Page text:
Posted on June 17th, 2009

Local firm Nalco chooses PROjEN and benefits local economy

PROjEN the award winning Project Management Company based in Cheshire have been engaged by local firm Nalco to help with the disinvestment of equipment at their Weavergate Plant.

Nalco Company is one of the world’s leading water treatment and process improvement companies, delivering significant environmental, social and economic performance benefits to a variety of industrial and institutional customers.

Nalco and PROjEN are both located along Winnington Avenue in Northwich have a long history of working together.

Nalco contacted PROjEN in early 2009 to assist with the modification of their operations at the Weavergate plant. The key aim of the project is to make the plant more efficient in line with the changing nature of the water treatments market in the UK and Europe.

The disinvestment project is being headed up by PROjEN’s Mark Taylor and will involve the stripping out and removal of vessels, process plant equipment, pipework, electrics and structural steel. It is anticipated that the works will take place throughout 2009.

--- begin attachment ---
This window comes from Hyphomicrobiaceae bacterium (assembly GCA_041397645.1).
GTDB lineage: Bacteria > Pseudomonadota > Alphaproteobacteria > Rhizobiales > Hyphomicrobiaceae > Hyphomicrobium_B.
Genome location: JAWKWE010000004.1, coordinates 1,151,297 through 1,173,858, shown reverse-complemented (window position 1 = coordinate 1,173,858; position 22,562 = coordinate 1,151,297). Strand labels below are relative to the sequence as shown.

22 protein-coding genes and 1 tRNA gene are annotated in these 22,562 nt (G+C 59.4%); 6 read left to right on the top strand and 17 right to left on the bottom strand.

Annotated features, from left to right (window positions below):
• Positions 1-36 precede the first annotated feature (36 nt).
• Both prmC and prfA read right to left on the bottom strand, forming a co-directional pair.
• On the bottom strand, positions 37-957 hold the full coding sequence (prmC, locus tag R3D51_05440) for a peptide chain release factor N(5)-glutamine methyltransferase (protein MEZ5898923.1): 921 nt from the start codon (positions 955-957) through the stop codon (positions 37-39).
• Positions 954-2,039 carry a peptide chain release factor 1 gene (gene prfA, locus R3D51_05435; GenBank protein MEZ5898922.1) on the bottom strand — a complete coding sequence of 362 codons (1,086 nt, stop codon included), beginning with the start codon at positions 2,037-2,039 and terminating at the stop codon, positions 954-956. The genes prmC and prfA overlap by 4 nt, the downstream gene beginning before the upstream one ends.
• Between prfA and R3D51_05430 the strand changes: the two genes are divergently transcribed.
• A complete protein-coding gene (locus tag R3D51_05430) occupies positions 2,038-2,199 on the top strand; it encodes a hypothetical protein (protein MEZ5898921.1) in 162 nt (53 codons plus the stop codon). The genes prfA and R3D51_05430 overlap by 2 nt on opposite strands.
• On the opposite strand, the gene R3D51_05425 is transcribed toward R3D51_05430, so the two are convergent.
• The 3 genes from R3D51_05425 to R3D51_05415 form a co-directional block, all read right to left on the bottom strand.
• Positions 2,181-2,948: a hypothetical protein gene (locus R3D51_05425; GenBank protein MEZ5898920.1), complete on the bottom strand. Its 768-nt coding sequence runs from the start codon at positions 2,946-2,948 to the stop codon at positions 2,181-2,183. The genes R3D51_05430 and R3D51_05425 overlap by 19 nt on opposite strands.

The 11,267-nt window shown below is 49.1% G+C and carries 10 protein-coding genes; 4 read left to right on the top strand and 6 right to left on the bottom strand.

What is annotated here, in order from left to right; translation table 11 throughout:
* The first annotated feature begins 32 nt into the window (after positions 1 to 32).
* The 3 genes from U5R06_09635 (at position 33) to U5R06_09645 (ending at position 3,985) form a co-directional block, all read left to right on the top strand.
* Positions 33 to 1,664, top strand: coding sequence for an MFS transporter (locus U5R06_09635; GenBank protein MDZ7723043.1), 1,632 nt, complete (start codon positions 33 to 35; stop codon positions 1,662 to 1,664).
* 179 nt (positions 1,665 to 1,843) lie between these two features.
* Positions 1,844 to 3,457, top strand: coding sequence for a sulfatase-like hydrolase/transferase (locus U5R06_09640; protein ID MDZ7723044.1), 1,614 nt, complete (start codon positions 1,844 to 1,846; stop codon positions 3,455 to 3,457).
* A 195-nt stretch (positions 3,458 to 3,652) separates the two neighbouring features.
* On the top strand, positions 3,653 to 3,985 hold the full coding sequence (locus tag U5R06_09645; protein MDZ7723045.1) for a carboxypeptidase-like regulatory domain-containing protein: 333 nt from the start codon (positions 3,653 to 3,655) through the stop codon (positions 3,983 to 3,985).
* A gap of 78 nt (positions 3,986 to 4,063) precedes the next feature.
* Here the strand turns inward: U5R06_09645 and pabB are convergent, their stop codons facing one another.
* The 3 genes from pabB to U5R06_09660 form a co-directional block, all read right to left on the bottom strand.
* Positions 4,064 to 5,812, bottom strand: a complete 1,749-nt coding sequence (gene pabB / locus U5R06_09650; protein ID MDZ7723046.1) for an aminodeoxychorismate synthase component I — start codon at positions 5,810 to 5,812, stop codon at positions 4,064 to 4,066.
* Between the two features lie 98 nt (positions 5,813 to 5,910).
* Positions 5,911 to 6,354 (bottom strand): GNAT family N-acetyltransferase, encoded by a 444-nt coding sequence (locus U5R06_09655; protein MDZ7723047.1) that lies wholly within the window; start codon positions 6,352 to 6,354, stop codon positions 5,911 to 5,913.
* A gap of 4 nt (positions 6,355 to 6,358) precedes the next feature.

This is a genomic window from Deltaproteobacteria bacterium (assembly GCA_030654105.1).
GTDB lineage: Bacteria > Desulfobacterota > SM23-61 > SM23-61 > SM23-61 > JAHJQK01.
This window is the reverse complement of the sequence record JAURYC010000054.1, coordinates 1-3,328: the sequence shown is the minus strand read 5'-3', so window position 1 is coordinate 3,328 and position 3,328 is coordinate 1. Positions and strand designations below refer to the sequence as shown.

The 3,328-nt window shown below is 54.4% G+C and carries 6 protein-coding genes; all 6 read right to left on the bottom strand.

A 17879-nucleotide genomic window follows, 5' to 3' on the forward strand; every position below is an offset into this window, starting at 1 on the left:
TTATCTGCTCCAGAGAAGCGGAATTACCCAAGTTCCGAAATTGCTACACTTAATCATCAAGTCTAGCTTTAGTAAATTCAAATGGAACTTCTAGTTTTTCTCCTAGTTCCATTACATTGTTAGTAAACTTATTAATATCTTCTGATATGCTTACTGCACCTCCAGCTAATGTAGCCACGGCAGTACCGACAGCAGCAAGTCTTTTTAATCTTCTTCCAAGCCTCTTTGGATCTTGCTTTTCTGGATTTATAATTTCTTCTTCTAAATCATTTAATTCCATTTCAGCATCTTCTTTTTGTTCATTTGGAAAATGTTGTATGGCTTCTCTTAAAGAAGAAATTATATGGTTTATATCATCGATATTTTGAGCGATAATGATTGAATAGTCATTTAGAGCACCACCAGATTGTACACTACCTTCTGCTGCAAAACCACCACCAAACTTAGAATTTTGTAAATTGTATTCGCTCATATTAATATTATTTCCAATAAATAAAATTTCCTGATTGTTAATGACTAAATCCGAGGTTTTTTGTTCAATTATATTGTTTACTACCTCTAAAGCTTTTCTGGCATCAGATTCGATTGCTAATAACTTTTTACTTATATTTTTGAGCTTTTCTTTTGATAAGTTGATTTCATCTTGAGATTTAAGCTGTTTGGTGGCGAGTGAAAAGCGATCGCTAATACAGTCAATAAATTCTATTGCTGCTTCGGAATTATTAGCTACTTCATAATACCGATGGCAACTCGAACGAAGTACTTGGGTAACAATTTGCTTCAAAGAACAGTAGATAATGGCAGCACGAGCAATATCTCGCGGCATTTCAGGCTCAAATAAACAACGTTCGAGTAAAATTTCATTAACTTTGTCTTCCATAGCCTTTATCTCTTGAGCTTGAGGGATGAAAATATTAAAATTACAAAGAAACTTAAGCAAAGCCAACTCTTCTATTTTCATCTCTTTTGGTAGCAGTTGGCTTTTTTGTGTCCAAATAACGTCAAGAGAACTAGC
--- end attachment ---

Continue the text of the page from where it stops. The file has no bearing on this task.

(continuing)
PROjEN will undertake the role of Managing Contractor to project manage the implementation of the required modifications and will also support Nalco with all Health and Safety / <a href=””>CDM</a> responsibilities in ensuring full compliance with current legislation and best practice. PROjEN have a long track record of successfully delivering projects safely; a statement that is supported through PROjEN’s recent attainment of the 2009 RoSPA Gold Medal Award for Health and Safety – their 8th consecutive RoSPA Gold Award.

Speaking today Martin Seabrook, PROjEN’s MD said, “It’s great that Nalco have decided to maintain our relationship with them and chosen a local firm to help with their business re-alignment. We have been neighbours for many years and in times of recession it is good to see that they continue to support local business. This project involves a number of different disciplines and the use of skilled engineers. A high percentage of our engineers are local people which means that there is a knock on effect in terms of local job market and local economy and in today’s climate that can only be a good thing.”

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